After searching the literature, we found that there is a modest but increased risk of tuberculosis even with low dose methotrexate. Tuberculosis infection rates in people on low dose methotrexate were generally higher than those on the general population. Tuberculosis risk was highest in setting of other immunosuppression like prednisone(prednisone is known to increase the risk of general infections).

Isoniazid, which is used in the treatment of tuberculosis infection and latent tuberculosis, led to abnormal liver tests, but these were usually transient.

However, there were not many studies, some were relatively small, and very few were from Africa where tuberculosis is highly prevalent.

How significant are the findings?

For people starting low dose methotrexate who are at high risk for tuberculosis, based on where they live or travel, tuberculosis screening is important. The (modest) increase risk indicated by the studies we reviewed translates into a very large number of people potentially at risk.More studies from regions which have high tuberculosis prevalence, like Africa, are needed in order to fully evaluate the effect of methotrexate on tuberculosis and tuberculosis treatment. This is needed to inform guidelines for methotrexate use intended for resource poor regions with high tuberculosis prevalence like many countries in Africa.

What is the current practice and how could the results from your review possibly change this?

The ACR guidelines from 2008 recommend avoiding methotrexate in latent or untreated tuberculosis. This implies a need to screen for tuberculosis. The most commonly used methods available for screening tuberculosis may not be practical in regions with high rates of tuberculosis and/or limited resources. It is not clear how long to wait before starting methotrexate in someone being treated for latent or active tuberculosis.

What are the takeaway points from your findings for clinicians?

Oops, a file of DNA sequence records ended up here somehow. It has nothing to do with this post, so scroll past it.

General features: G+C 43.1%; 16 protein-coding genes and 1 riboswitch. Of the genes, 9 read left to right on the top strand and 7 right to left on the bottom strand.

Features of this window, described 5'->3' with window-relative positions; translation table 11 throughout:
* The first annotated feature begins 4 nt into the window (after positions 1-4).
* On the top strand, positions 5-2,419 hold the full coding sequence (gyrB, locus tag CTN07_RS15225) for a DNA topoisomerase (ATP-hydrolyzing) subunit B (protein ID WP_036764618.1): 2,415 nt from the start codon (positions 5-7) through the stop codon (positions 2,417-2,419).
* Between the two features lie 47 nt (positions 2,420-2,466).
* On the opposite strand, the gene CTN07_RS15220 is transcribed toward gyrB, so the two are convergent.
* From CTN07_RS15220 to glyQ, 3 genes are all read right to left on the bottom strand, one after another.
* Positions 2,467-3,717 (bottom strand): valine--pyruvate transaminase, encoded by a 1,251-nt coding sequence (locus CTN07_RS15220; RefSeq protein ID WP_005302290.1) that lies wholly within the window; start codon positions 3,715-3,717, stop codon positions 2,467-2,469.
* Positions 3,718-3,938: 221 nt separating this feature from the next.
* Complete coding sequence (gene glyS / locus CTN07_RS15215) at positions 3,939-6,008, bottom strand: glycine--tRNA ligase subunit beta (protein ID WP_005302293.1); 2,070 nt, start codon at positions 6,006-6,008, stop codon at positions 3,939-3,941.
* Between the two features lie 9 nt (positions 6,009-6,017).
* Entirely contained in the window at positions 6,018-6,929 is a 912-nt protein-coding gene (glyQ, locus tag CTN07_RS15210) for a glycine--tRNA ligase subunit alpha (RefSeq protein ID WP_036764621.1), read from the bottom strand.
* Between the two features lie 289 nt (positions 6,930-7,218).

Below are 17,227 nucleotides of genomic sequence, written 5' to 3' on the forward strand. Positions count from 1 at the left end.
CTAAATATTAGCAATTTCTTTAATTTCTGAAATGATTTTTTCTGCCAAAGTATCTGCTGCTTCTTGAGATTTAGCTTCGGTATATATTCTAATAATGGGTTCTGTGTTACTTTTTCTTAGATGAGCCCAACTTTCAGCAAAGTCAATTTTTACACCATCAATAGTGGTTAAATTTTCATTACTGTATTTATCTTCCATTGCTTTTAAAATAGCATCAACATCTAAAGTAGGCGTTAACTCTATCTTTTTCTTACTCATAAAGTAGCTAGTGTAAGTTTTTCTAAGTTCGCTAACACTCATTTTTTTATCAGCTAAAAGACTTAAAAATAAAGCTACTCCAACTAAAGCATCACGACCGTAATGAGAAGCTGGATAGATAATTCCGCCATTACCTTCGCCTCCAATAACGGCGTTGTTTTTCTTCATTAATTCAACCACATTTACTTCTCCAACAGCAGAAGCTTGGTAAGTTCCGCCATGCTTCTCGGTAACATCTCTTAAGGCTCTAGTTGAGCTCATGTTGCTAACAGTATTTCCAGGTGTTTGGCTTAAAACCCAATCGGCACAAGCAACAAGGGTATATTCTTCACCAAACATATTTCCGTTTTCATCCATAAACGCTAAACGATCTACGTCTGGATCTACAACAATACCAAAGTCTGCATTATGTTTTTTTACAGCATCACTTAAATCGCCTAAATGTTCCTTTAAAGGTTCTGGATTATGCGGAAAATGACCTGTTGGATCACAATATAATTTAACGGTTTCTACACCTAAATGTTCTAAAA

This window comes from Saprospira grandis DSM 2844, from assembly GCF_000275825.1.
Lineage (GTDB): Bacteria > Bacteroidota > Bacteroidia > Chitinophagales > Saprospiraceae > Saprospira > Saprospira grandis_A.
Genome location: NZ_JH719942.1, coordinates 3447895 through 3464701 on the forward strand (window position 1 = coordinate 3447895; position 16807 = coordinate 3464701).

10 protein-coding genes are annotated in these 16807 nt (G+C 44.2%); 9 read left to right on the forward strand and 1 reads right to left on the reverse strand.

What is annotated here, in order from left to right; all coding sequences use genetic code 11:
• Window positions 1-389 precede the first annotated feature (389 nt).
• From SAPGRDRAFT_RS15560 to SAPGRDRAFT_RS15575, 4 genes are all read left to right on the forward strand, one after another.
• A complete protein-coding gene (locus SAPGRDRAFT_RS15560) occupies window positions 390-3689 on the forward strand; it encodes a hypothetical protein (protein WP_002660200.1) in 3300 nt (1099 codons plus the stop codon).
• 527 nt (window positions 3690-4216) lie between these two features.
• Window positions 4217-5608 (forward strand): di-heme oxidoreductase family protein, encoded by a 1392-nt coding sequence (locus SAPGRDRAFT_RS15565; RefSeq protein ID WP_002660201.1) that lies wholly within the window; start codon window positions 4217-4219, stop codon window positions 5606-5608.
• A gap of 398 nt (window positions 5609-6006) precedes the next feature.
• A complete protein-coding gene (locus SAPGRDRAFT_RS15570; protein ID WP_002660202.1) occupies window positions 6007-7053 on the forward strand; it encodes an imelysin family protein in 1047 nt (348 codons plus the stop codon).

The findings are very important for rheumatologists or other clinicians who care for people at high risk of tuberculosis. For people starting low dose methotrexate who are at high risk for tuberculosis, based on where they live or travel, tuberculosis screening is important.

We know tuberculosis screening is important prior to using biologics but this review reminds us that we should not ignore the risk when prescribing methotrexate (particularly when used with prednisone).

While tuberculosis may not be common in some regions of the globe, it remains a significant health risk in many developing countries.

Do you have anything else to add?

More well-designed studies from regions which have high tuberculosis prevalence, like Africa, are needed in order to fully evaluate the effect of methotrexate on tuberculosis and tuberculosis treatment. This is needed to inform guidelines for methotrexate use intended for resource poor regions with high tuberculosis prevalence like many countries in Africa.

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REFERENCE

ABSTRACT: 0223. “Safety of Low Dose Methotrexate (MTX) and Tuberculosis (TB).”The annual meeting of the American College of Rheumatology.11:00 AM, Friday, Nov. 6, 2020.